Book Image

Learning Tableau

By : Joshua N. Milligan
Book Image

Learning Tableau

By: Joshua N. Milligan

Overview of this book

Table of Contents (18 chapters)
Learning Tableau
About the Author
About the Reviewers
Adding Value to Analysis – Trends, Distributions, and Forecasting


The Tableau community is full of individuals passionate about the software. We use software every day—web browsers, word processors, e-mail applications, instant messaging, and numerous other apps. What is it about Tableau that inspires people to write books and blogs and spend hours volunteering to help others visualize their data?

Tableau is unique in several ways. It is easy and transparent. You can immediately connect to nearly any data source and start asking and answering questions about your data in a visual way. It's also intuitive. Its interface allows hands-on interaction with data, it's easy to get into a flow, and every action uncovers new insights. It's fun! It allows creativity and gives freedom. You're not locked into chart types and wizards that give only one path to a solution. Tableau designers feel like artists, with data as paint and Tableau as a blank canvas.

At the same time, Tableau introduces a paradigm vastly different from traditional BI tools. This book presents the fundamentals for understanding and working within that paradigm. It will equip you with the foundational concepts that will help you use Tableau to explore, analyze, visualize, and share the stories contained in your data.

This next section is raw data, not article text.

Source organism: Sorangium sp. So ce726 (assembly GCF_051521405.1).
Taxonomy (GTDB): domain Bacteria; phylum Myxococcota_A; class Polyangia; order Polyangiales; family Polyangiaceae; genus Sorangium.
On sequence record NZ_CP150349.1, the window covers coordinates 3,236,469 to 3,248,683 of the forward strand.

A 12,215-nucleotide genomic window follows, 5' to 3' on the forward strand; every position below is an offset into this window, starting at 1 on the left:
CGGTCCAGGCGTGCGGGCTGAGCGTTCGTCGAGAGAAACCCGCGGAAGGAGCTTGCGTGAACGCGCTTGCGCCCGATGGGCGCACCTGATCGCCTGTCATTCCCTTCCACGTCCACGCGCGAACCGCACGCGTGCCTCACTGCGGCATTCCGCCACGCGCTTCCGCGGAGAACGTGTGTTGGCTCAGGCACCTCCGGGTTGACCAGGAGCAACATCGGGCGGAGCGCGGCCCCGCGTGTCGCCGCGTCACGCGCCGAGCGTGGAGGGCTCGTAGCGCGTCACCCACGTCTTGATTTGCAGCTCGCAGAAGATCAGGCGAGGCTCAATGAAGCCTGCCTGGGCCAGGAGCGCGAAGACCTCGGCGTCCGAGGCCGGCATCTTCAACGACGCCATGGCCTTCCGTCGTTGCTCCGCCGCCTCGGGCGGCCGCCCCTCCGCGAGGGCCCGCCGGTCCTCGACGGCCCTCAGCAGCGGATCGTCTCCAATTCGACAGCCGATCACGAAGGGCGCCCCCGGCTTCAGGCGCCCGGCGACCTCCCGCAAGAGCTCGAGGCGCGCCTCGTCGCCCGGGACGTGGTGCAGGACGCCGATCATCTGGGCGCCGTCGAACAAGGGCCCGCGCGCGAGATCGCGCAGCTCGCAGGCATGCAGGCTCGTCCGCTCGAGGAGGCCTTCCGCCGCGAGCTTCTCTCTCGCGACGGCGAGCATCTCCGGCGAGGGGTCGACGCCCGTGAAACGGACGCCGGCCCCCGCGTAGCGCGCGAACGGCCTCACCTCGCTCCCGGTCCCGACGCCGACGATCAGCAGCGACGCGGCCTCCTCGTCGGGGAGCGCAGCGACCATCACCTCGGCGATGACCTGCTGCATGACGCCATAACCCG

What this book covers

Chapter 1, Creating Your First Visualizations and Dashboard, introduces the basic concepts of data visualization and multiple examples of individual visualizations, which are ultimately put together in an interactive dashboard.

Chapter 2, Working with Data in Tableau, shows that Tableau has a very distinctive paradigm for working with data. This chapter explores that paradigm and gives examples of connecting to and working with various data sources.

Chapter 3, Moving from Foundational to Advanced Visualizations, expands upon the basic concepts of data visualization to show you how standard visualization types can be extended.

Chapter 4, Using Row-level and Aggregate Calculations, introduces the concepts of calculated fields and the practical use of calculations, and walks through the foundational concepts for creating row-level and aggregate calculations.

Chapter 5, Table Calculations, proves that table calculations are one of the most complex and powerful features in Tableau. This chapter breaks down the basics of scope, direction, partitioning, and addressing to help you understand and use these to solve practical problems.

Chapter 6, Formatting a Visualization to Look Great and Work Well, shows how formatting can make a standard visualization look great, have appeal, and communicate well. This chapter introduces and explains the concept of formatting in Tableau.

Chapter 7, Telling a Data Story with Dashboards, dives into the details of building dashboards and telling stories with data. It covers the types of dashboards, objectives of dashboards, and concepts such as actions and filters. All of this is done in the context of practical examples.